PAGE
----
Norfolk is a county in East Anglia in England. It borders Lincolnshire to the northwest, Cambridgeshire to the west and southwest, Suffolk to the south, its northern and eastern boundaries are the North Sea and, to the north-west, The Wash. The county town is Norwich. With an area of 2,074 square miles and a population of 859,400, Norfolk is a rural county with a population density of 401 per square mile. Of the county's population, 40% live in four major built up areas: Norwich, Great Yarmouth, King's Lynn and Thetford; the Broads is a network of lakes in the east of the county, extending south into Suffolk. The area is not a national park, it has similar status to a national park, is protected by the Broads Authority. Norfolk was settled in pre-Roman times, with camps along the higher land in the west, where flints could be quarried. A Brythonic tribe, the Iceni, inhabited the county from the 1st century BC to the end of the 1st century AD; the Iceni revolted against the Roman invasion in AD 47, again in 60 led by Boudica.
The crushing of the second rebellion opened the county to the Romans. During the Roman era roads and ports were constructed throughout the county and farming was widespread. Situated on the east coast, Norfolk was vulnerable to invasions from Scandinavia and Northern Europe, forts were built to defend against the Angles and Saxons. By the 5th century the Angles, after whom East Anglia and England itself are named, had established control of the region and became the "north folk" and the "south folk", hence, "Norfolk" and "Suffolk". Norfolk and several adjacent areas became the kingdom of East Anglia, which merged with Mercia and with Wessex; the influence of the Early English settlers can be seen in the many place names ending in "-ton" and "-ham". Endings such as "-by" and "-thorpe" are common, indicating Danish place names: in the 9th century the region again came under attack, this time from Danes who killed the king, Edmund the Martyr. In the centuries before the Norman Conquest the wetlands of the east of the county began to be converted to farmland, settlements grew in these areas.
Migration into East Anglia must have been high: by the time of the Domesday Book survey it was one of the most densely populated parts of the British Isles. During the high and late Middle Ages the county developed arable woollen industries. Norfolk's prosperity at that time is evident from the county's large number of medieval churches: out of an original total of over one thousand, 659 have survived, more than in the whole of the rest of Great Britain; the economy was in decline by the time of the Black Death, which reduced the population in 1349. By the 16th century Norwich had grown to become the second-largest city in England, but over one-third of its population died in the plague epidemic of 1579, in 1665 the Great Plague again killed around one-third of the population. During the English Civil War Norfolk was Parliamentarian; the economy and agriculture of the region declined somewhat. During the Industrial Revolution Norfolk developed little industry except in Norwich, a late addition to the railway network.
In the 20th century the county developed a role in aviation. The first development in airfields came with the First World War. For the local army regiments the Royal Norfolk Regiment and the Norfolk Yeomanry please click on the links. During the Second World War agriculture intensified, it has remained intensive since, with the establishment of large fields for growing cereals and oilseed rape. Norfolk's low-lying land and eroded cliffs, many of which are composed of chalk and clay, make it vulnerable to weathering by the sea; the most recent major erosion event occurred during the North Sea flood of 1953. The low-lying section of coast between Kelling and Lowestoft Ness in Suffolk is managed by the British Environment Agency to protect the Broads from sea flooding. Management policy for the North Norfolk coastline is described in the "North Norfolk Shoreline Management Plan" published in 2006, but has yet to be accepted by local authorities; the Shoreline Management Plan states that the stretch of coast will be protected for at least another 50 years, but that in the face of sea level rise and post-glacial lowering of land levels in the South East, there is an urgent need for further research to inform future management decisions, including the possibility that the sea defences may have to be realigned to a more sustainable position.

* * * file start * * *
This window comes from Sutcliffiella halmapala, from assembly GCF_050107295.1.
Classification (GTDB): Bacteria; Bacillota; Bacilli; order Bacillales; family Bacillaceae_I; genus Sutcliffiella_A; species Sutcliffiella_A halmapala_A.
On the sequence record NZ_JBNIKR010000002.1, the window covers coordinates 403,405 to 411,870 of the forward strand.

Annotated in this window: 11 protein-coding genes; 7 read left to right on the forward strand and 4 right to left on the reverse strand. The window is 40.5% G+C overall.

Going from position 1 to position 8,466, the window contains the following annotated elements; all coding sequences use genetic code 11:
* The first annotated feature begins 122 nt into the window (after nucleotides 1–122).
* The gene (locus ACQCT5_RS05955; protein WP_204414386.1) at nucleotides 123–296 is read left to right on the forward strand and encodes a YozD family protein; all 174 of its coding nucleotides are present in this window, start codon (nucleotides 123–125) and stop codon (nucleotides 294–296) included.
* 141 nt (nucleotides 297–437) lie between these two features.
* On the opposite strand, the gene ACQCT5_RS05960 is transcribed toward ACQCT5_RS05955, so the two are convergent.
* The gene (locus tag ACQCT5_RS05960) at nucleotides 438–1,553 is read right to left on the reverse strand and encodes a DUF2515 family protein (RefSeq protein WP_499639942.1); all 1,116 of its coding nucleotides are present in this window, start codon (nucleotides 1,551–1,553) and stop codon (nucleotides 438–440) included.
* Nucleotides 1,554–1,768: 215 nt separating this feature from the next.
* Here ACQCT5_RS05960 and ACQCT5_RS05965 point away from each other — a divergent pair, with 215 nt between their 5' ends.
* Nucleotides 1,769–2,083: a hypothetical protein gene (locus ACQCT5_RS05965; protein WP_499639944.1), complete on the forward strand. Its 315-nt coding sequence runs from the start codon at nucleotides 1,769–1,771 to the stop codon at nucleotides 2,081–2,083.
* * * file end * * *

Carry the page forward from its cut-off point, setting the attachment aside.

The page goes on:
Natural England have contributed some research into the impacts on the environment of various realignment options. The draft report of their research was leaked to the press, who created great anxiety by reporting that Natural England plan to abandon a large section of the Norfolk Broads and farmland to the sea to save the rest of the Norfolk coastline from the impact of climate change. In 1998 Norfolk had a Gross Domestic Product of £9,319 million, which represents 1.5% of England's economy and 1.25% of the United Kingdom's economy. The GDP per head was £11,825, compared to £13,635 for East Anglia, £12,845 for England and £12,438 for the United Kingdom. In 1999–2000 the county had an unemployment rate of 5.6%, compared to 5.8% for England and 6.0% for the UK. Data from 2017 provided a useful update on the county's economy; the median hourly gross pay was £12.17 and the median weekly pay was £496.80. The employm
St John, Ilketshall
St John, Ilketshall is a village and civil parish in the Waveney district of Suffolk in eastern England. One of the Saints, in 2010 its population was 50